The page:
I have been running the turbine without ventilating the electrical side to try to reduce condensation. As a consequence, the temperature inside the compartment is higher.
In recent days, the temperature has been higher than usual because outside temperatures have been warm, and I began to notice that power output seemed to be drifting down as the temperature inside the compartment went up.
So I did an experiment. Without changing any other factor which might alter power output, I re-established ventilation. Over the next 40 minutes, the power output went up by by 6 watts.
Next day, to be sure this wasn't a fictitious observation, I reversed the experiment and blocked up the ventilation louvres again: the temperature promptly rose back to 30.4℃ and output dropped back to 616 watts.
OK, - so it's not an earth shattering observation, but nevertheless it's of interest. The same effect is noticed and commented on (see page 5) in the report written for EcoInnovation's compatibility test for a Powerspout GE 400 coupled to an SMA inverter here.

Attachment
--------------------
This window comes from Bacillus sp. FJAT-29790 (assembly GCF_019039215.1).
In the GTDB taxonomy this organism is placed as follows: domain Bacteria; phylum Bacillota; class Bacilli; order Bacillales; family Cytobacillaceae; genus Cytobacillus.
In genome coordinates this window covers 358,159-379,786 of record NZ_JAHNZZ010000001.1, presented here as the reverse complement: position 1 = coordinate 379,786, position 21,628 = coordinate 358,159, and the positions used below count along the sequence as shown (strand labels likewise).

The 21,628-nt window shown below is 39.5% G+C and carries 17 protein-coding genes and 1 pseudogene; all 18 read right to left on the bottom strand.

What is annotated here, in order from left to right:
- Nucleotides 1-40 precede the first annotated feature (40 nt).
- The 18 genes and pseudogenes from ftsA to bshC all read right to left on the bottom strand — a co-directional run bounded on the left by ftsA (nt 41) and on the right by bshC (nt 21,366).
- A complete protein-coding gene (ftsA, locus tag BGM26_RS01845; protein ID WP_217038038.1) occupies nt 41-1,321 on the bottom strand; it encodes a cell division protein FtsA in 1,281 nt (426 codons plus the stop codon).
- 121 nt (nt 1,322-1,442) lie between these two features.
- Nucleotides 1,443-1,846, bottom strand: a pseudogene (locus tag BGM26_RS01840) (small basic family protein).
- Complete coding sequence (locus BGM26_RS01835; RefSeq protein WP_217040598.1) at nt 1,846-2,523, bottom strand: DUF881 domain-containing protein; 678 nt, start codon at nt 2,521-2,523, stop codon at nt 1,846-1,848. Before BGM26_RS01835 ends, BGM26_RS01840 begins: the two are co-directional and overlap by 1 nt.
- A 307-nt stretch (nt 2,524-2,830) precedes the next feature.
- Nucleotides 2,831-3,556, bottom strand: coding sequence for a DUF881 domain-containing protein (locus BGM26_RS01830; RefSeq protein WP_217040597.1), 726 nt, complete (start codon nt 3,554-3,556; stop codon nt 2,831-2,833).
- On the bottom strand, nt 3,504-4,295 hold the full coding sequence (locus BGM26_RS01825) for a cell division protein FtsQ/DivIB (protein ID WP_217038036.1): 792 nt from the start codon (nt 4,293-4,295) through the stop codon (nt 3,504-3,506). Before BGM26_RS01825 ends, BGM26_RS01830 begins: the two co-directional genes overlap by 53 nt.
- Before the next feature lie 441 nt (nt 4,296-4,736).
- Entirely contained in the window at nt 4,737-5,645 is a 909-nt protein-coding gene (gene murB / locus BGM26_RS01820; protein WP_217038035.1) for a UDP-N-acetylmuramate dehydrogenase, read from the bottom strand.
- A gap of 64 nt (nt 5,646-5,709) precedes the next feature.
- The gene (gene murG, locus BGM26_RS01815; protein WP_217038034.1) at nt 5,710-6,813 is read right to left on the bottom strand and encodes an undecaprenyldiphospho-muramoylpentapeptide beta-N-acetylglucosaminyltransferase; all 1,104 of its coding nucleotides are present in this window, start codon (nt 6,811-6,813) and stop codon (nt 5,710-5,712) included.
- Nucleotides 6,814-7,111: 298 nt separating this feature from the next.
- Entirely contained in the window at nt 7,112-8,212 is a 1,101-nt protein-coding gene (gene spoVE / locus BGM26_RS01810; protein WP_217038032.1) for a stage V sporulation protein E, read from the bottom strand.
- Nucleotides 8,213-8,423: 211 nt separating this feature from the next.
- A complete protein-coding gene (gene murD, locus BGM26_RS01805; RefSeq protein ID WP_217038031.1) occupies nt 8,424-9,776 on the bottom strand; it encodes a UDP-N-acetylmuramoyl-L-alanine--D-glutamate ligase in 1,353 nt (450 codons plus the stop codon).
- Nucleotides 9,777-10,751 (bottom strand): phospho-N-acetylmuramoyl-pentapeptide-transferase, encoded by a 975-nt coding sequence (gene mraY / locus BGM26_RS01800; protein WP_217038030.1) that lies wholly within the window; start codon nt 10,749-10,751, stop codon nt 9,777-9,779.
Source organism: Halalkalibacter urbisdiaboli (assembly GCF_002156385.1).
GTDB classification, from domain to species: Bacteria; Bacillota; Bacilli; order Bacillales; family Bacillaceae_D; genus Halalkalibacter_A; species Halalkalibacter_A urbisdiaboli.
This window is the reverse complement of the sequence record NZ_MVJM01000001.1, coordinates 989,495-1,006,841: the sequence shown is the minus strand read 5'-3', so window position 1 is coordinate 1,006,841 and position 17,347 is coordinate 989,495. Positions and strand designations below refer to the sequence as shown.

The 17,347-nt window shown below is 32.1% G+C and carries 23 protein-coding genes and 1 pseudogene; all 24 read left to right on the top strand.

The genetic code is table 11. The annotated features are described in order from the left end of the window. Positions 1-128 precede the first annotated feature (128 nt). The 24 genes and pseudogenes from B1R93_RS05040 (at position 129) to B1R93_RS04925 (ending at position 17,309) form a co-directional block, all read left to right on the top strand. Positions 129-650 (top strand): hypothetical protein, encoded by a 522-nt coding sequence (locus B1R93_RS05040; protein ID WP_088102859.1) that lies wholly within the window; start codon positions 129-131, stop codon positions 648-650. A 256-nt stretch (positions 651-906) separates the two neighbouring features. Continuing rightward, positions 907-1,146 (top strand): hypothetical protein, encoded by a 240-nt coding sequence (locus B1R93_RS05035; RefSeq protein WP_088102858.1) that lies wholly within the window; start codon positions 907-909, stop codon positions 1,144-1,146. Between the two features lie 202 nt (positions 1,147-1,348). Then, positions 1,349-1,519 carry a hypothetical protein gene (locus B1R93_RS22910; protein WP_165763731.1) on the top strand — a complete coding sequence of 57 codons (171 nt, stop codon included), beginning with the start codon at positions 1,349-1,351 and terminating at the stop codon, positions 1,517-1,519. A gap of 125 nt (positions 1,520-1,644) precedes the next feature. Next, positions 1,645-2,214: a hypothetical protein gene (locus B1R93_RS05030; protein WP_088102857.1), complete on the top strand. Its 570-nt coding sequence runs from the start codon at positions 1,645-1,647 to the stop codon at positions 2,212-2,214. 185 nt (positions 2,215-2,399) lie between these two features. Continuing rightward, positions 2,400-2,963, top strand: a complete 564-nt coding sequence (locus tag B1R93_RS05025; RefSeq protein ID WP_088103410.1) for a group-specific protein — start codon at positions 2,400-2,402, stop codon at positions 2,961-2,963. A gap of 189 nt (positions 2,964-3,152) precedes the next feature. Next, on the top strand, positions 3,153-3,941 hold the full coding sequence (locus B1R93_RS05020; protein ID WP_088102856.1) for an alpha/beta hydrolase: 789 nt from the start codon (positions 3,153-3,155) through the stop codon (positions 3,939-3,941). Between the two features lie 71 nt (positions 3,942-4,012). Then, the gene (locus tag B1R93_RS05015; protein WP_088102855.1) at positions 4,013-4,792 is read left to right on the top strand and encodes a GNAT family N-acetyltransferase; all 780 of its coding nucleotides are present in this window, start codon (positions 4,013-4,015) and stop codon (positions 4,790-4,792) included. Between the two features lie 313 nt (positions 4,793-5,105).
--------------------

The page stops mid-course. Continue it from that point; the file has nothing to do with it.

22 Dec 2015 Note added later:
For the type of permanent magnet used in the SmartDrive rotor, which is ferrite ceramic, the flux density decreases linearly with increasing temperature. The obverse of this statement is that flux density increases with decreasing temperature. This would explain the above observation. See more here.
3 Feb 2017 A further note:
The resistance of copper wire increases linearly with temperature; the impedance of the stator coils will thus increase with a rise in temperature and this too will affect the power leaving the alternator.